'The British Animation Invasion'
Produced by Terry Thoren.
Released by Expanded Entertainment.
*** The British do certain things with insouciant charm: gain and lose empires, invent raincoats, write spy novels and animate. On the other hand, their theme parks really suck.
Thus "The British Animation Invasion," which today sails into the Charles for a week, is an absolute state-of-the-art collection of the very best in British animation in a variety of modes. It arrives from Expanded Entertainment, the image entrepreneurs who unleash the "Tournee of Animation" series about nine times a year.
As a strictly United Kingdom enterprise, "The British Animation Invasion" has one wonderful thing going for it that's worth two stars before the first frames flash on the screen: no morose Eastern European art-toons. You know, in which an ink spot has a meaningful personal relationship with smear of chlorophyl to the strains of Schadenfreude's "The Wiemarschmaltz Waltz: Noctern in B-Flat Major."
The Brits are entirely too practical for such nonsense, as one could expect from the people who invented bacon. They're much more interested in low arts, like selling, than high arts, like feeling bad about the meaninglessness of existence. Selling gives existence meaning; therefore, fully 60 percent of the short pieces in the film are commercials, contained in "Showreels," which I take it is Brit ad-game lingo for collections of best work meant to get other commissions.
Oh how jolly! Aardman animations, for example, are the pluperfect masters of claymation, that technique by which lumps of clay are made to come alive through stop-motion photography. The Aardman people -- chiefly David Sproxton and Peter Lord -- say they make commercials in order to make films, but by the weird physics of creativity, their crass work-for-hire is much more memorable than their so-called "serious" stuff.
A small 20-second ad for a beer called "Lurpak," syncopated to a parody version of the great old '60s masterpiece "Leader of the Pack" is much more vivid than the studio's vaunted "masterpiece," a six-minute video "Sledgehammer," which, though winning many awards, disappeared from my memory more quickly than a bad dream. And Aardman's Academy Award-nominated "Creature Comforts," in which a number of whimsically imagined zoo creatures complain about their lives in the argot of the British working class is a good idea extended 10 times longer than necessary.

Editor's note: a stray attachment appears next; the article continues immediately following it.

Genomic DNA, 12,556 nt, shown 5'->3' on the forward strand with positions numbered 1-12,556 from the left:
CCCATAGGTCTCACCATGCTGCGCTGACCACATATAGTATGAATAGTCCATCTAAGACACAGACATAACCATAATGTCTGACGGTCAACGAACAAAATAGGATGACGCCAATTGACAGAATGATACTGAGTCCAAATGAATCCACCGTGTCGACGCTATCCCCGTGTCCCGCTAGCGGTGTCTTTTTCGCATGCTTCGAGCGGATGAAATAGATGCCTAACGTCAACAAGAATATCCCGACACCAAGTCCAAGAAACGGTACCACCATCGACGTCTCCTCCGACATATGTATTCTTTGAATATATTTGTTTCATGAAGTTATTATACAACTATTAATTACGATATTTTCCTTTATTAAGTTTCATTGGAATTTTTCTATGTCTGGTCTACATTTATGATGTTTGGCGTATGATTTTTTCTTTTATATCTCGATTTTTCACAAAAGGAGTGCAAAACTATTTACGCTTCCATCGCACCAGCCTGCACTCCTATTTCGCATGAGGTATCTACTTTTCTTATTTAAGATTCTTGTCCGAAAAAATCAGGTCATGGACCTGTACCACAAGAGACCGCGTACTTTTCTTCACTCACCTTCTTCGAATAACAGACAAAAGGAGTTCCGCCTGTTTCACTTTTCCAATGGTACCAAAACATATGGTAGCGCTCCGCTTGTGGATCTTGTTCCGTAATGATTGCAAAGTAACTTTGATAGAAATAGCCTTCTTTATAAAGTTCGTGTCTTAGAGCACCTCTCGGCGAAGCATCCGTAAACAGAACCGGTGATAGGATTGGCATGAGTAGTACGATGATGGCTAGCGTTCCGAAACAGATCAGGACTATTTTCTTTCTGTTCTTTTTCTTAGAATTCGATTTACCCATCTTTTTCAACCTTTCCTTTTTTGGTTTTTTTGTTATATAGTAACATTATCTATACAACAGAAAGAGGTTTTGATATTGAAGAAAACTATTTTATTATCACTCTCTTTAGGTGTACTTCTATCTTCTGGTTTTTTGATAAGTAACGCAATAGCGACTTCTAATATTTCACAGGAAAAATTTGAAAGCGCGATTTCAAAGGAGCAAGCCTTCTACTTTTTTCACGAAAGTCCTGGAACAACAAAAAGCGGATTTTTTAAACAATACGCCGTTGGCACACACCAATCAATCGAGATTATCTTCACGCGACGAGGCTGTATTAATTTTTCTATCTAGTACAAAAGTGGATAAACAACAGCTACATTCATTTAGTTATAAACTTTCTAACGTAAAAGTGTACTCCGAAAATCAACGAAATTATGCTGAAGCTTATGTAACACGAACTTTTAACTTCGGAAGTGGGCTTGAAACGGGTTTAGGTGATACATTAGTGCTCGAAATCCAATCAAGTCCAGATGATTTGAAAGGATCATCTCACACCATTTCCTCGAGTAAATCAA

Two absolutely perfect stories don't rely on products to get them by. The first is a script from the novelist Russell Hoban as visualized by David Anderson, called "Door." Wow! Hard to describe but impossible to forget. On a planet of doors floating in space, a working class Adam tells of the time he and his Eve opened the wrong door, plunged through and found themselves in an Eden of imagery, all of it manufactured by the most dazzling high-tech processes. It's a haunting yarn.
Far more traditional is the lovely "The Night Visitors," by Richard Ollive. In the visual vernacular of late 19th century children's illustration, this vivid dream of a piece plays with themes devised by James M. Barrie, involving a boy named Peter Pan and his capacity to fly through the night air.
Perhaps the most mind-blowing, show-stopping extravaganza is Barry Purves' "Next," a "puppet-toon" of amazing sophistication. Next," calls a stage manager at an audition in a sleazy London theater, and who should appear but William Shakespeare himself who then manages, as physiology recapitulates ontogeny, to recapitulate his oeuvre in a dizzying five-minute span, an astonishing rush of permutations and suggestions. It impresses us, but not the stage manager, who then calls, "Next. . ."
In an equally satirical vein, Candy Guard offers several acerbic pieces starring two working-class British women, who kvetch bitterly but hilariously on their lives and go out and have LTC always-deflating adventures. In one, they go to a party, are completely ignored, eat like pigs, and go home depressed. The feminist subtext gives the piece a true poignancy. In "What About Me" the same two squabble while drinking tea, making the melancholy discovery that each is most passionately interested in herself.
All in all, "The British Animation Invasion" is wonderfully entertaining, if a bit longish at 110 minutes.